September books: Daring Greatly and Worth the Wrestle

Great month for books!

DARING GREATLY, by Brene Brown

Just wow. Of all the books I’ve read, save the Book of Mormon, this book has been the most life-changing. I am so grateful for this book. A few key lessons:
1. Being brave is worth it, no matter the outcome.
2. The only opinions that matter are those of people with you on the field.
3. The antidote to foreboding joy (aka horriblizing) is gratitude

WORTH THE WRESTLE, by Sheri Dew

This book was also beautiful. The title comes from the story of Enos in the Book of Mormon, when he “[wrestles] with God” because of a question he has. The topic is timely, because the Church has begun encouraging questions more than ever. Although I don’t really have doctrinal questions, I do have questions about God’s plan for me. We can wrestle with Him about that too! He wants us to engage in the wrestle. It’s worth it.

Letting Sadness Drive

Sadness is an emotion I don’t have a great deal of experience with. My life’s been pretty happy in my short 25 years.

But sometimes sad things happen. My natural tendency is to try to cheer myself up, and sort of forget whatever sad circumstance there is. I’m really good at looking for the positive and focusing on that. This has helped me in the past, but I think we sometimes need to focus on the reality of a sad situation.

The other day, a well-intentioned person said to me, “Don’t be sad!” and I thought, “I think that’s some of the worst advice I’ve ever received.”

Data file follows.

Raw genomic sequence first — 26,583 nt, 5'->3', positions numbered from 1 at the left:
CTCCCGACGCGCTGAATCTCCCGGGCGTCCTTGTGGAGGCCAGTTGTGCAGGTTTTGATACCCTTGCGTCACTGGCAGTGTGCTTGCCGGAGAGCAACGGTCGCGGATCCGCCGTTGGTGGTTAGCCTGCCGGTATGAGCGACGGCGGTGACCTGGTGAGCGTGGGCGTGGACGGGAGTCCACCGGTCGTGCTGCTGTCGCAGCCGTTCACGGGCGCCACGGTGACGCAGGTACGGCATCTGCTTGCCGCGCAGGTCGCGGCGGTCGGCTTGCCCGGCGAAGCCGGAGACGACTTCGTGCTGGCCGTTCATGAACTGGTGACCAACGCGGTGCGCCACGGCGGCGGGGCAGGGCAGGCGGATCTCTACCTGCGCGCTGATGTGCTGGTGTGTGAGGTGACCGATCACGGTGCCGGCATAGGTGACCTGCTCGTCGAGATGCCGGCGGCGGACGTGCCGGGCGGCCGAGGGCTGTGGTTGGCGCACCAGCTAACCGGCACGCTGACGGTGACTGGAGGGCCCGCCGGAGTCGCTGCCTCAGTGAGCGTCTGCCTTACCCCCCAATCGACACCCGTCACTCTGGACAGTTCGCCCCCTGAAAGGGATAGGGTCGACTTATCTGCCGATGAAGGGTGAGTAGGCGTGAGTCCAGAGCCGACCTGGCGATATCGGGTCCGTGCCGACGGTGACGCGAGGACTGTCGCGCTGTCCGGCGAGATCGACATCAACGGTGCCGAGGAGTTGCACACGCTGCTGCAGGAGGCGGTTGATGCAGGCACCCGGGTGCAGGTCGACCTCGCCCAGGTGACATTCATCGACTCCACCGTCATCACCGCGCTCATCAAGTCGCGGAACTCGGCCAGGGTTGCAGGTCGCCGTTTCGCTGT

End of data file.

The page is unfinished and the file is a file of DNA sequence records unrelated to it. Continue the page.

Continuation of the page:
Be sad. Feel your feelings. Lean into your feelings. Write about your feelings. Sing about your feelings. Listen to Taylor Swift sing your feelings. Give yourself permission to FEEL, because that means everything’s working. It means you’re human.

I’m currently letting sadness drive. It’s been a new experience, but I think it’s important. I will be sad, thank you. And I think it’s beautiful.

August Book: The Glass Castle

The film of “The Glass Castle” recently came out, and due to my policy of always reading the book first, I obtained a copy and devoured it.

The Glass Castle is a memoir by Jeanette Walls about her life growing up with an alcoholic father and a slightly crazy mother. It’s pretty intense, and definitely not light or enjoyable. However, I found it informative, emotional, and in some ways beautiful. Life is hard, but the human spirit is capable of incredible resilience.

The movie was fine. I liked the book waaay better.

New Discoveries/ Recommendations

This Summer has been one of discovery, so I want to take this opportunity to recommend some of my new discoveries.

Music: Sigur Ros
I discovered this band while I was in Iceland. They’re from Iceland, and their sound is ethereally beautiful. They are in fact my favorite band.

TV show: This is Us
I’m like the last person in the world to discover this show, but it’s as good as everyone says. It’s also clean, which is a big deal for me. I’m not done with the first season yet, but so far I’m loving it.

Activity: cooking
I’ve started cooking, and I’m discovering that I’m not as bad as I thought! I’ve been tackling my food board (the first board I ever made on Pinterest) and it’s been so fun! I doubt it will continue once school starts again, but at least I have more confidence now.

Website: Goodreads
I’m also super late on this bandwagon. But Goodreads is social media for books. It’s fun to rate a book after finishing it, and nice to keep track of what I’ve read, what I want to read, and what I’m currently reading.

Exercise: Hot Yoga
I did hot yoga with one of my companions last week, and it was awesome. It’s yoga in 105 degrees, which is just as uncomfortable as it sounds. But it felt great after.

Fact of life: I’m always lost
Okay, this isn’t a new discovery. But it’s true. I hate going places by myself, and the real reason is because whenever I do venture out alone, I always get lost. It’s the worst.